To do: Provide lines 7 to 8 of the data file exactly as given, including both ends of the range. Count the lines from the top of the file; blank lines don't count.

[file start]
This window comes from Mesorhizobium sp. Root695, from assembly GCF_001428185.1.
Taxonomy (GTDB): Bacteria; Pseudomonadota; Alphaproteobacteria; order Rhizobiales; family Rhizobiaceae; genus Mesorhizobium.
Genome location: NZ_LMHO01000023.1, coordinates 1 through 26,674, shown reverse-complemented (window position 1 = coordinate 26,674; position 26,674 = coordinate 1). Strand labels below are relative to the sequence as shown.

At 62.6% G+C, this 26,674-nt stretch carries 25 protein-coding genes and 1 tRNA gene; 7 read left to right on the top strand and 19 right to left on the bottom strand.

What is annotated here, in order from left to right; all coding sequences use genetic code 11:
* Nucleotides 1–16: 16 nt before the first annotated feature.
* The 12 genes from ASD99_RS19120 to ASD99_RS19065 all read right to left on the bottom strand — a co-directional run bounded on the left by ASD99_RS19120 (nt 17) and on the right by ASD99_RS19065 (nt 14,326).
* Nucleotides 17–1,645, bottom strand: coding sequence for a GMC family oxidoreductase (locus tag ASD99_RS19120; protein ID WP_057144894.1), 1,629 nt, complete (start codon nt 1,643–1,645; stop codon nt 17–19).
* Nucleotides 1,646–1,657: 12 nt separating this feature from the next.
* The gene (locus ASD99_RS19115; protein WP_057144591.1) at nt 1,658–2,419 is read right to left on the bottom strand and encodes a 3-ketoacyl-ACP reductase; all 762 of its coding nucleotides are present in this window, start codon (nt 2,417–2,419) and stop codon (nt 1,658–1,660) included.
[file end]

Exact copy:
* The 12 genes from ASD99_RS19120 to ASD99_RS19065 all read right to left on the bottom strand — a co-directional run bounded on the left by ASD99_RS19120 (nt 17) and on the right by ASD99_RS19065 (nt 14,326).
* Nucleotides 17–1,645, bottom strand: coding sequence for a GMC family oxidoreductase (locus tag ASD99_RS19120; protein ID WP_057144894.1), 1,629 nt, complete (start codon nt 1,643–1,645; stop codon nt 17–19).